educational

Alternative File Protection

Domenic R. Merenda
Editor's Note: The process of protecting content from theft can involve several strategies and varying tactics to stay one step ahead of thieves. While the most basic method of using .htaccess protection can be enough in many cases, in others, such as when you have a non-Apache web server, other techniques need to be developed. Here's an idea to help you develop your own strategy.

The process of linking directly to an image, or hot-linking, can be a serious drain on a webmaster's hosting bill. A number of different sources can hot-link an image, for just about as many reasons. Other webmasters can link directly to an image on your page, deriving revenue from their sites while sending you the bill. Surfers can post images in forums, displaying your proprietary content for non-members to freely view. Even Google's image search spiders can place your member's section within a few keystrokes of the average surfer.

Many strategies exist to combat hot-linking, but my favorite is prevention through obscurity. In a nutshell, thieves can't steal what they can't find. This article will provide an outline of this method, as well as the quick hack our technical team has implemented to demonstrate its functionality.

The Shell Game
When a hot-linker places your image on another site, they do so by providing a URL to a specific location, in this case, your server. What happens if the file is subsequently deleted or moved? You guessed it: a broken image on the thief's page. What better way to pay back a hot-linker than to protect your images while simultaneously disrupting their efforts?

Edge Productions maintains a large network of sites, some of which include movies. Please excuse our design mess and take a look at www.honeyvids.com. The site offers videos of well known porn stars, including Aria Giovanni, Alex Arden, and Amber Michaels. Shortly after the site's launch, we began to notice a rapid increase in the bandwidth consumption that couldn't be accounted for. By doing further checks into our logs, we discovered sites in China that were linking directly to the movies, thereby circumventing our ads and offers, and costing us money. To prevent this from happening, we decided to rename the files. This took an effort on our part to pull webmasters off of other projects simply to rename files and then update the HTML code. The hot-linking stopped for perhaps a week, and then came back stronger than ever.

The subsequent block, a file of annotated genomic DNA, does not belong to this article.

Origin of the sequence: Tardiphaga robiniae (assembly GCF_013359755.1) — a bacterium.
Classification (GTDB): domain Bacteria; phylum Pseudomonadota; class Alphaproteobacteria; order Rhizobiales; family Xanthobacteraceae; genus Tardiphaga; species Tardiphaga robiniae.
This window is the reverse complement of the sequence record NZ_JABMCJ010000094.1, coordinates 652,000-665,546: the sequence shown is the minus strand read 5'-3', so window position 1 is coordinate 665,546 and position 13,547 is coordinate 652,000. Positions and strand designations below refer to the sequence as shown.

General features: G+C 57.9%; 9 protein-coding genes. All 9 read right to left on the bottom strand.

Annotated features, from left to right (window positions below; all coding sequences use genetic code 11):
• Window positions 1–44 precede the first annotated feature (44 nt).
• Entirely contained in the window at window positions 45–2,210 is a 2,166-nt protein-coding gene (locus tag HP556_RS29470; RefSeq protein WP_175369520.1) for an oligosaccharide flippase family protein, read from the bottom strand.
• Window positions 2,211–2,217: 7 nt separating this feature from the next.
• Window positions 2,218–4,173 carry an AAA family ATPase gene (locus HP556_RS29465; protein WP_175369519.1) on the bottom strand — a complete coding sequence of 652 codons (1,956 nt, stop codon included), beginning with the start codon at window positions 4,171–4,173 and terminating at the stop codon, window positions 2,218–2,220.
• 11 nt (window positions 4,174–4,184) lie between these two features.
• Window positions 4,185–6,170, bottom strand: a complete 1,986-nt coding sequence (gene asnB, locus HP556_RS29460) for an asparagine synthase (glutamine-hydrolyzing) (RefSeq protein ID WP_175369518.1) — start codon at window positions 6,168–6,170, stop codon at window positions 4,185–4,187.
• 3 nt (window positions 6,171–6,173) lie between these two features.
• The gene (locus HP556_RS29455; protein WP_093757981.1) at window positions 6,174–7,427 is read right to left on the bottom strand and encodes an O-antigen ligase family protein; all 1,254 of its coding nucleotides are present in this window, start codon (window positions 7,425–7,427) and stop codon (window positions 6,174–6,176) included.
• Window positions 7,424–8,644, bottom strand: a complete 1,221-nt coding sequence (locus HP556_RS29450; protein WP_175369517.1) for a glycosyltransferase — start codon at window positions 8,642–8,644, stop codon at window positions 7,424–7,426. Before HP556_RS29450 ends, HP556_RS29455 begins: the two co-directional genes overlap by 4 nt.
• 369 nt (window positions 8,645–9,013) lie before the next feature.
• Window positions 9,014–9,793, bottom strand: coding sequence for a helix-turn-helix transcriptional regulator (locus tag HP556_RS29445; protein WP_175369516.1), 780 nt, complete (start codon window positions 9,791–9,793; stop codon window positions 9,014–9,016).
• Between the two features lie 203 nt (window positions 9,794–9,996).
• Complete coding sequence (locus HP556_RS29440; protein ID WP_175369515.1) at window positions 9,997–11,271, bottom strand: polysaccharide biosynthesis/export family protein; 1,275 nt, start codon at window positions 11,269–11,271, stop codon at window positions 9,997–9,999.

A Better Mousetrap
By taking a reactive approach, we put ourselves on the defensive, chasing after hot-linkers and sticking our fingers into the holes in the dam. One of our developers came up with the idea of getting proactive instead, suggesting we implement an automatic filename swapping system, and we quickly gave it the green light. The system works in five parts. The first portion of the program makes a backup of the existing files, in case of corruption or an unforeseen mistake in the code. The second step is to take an accounting of the current filenames, and to generate brand new ones using a random alphanumeric string. The next part of the program processes the files, changing filenames and updating the HTML. The fifth step is to log the efforts and allow for debugging, should the process fail. We added the program to the nightly crontab process on the server, and let it run. After 6 months of running with the automatic swapping system, hot-linking has been stopped in its tracks, and users haven't reported any significant problems.

If you were expecting sample code, however, you would be much better off building a similar system yourself. Our spaghetti code leaves something to be desired. Good luck!

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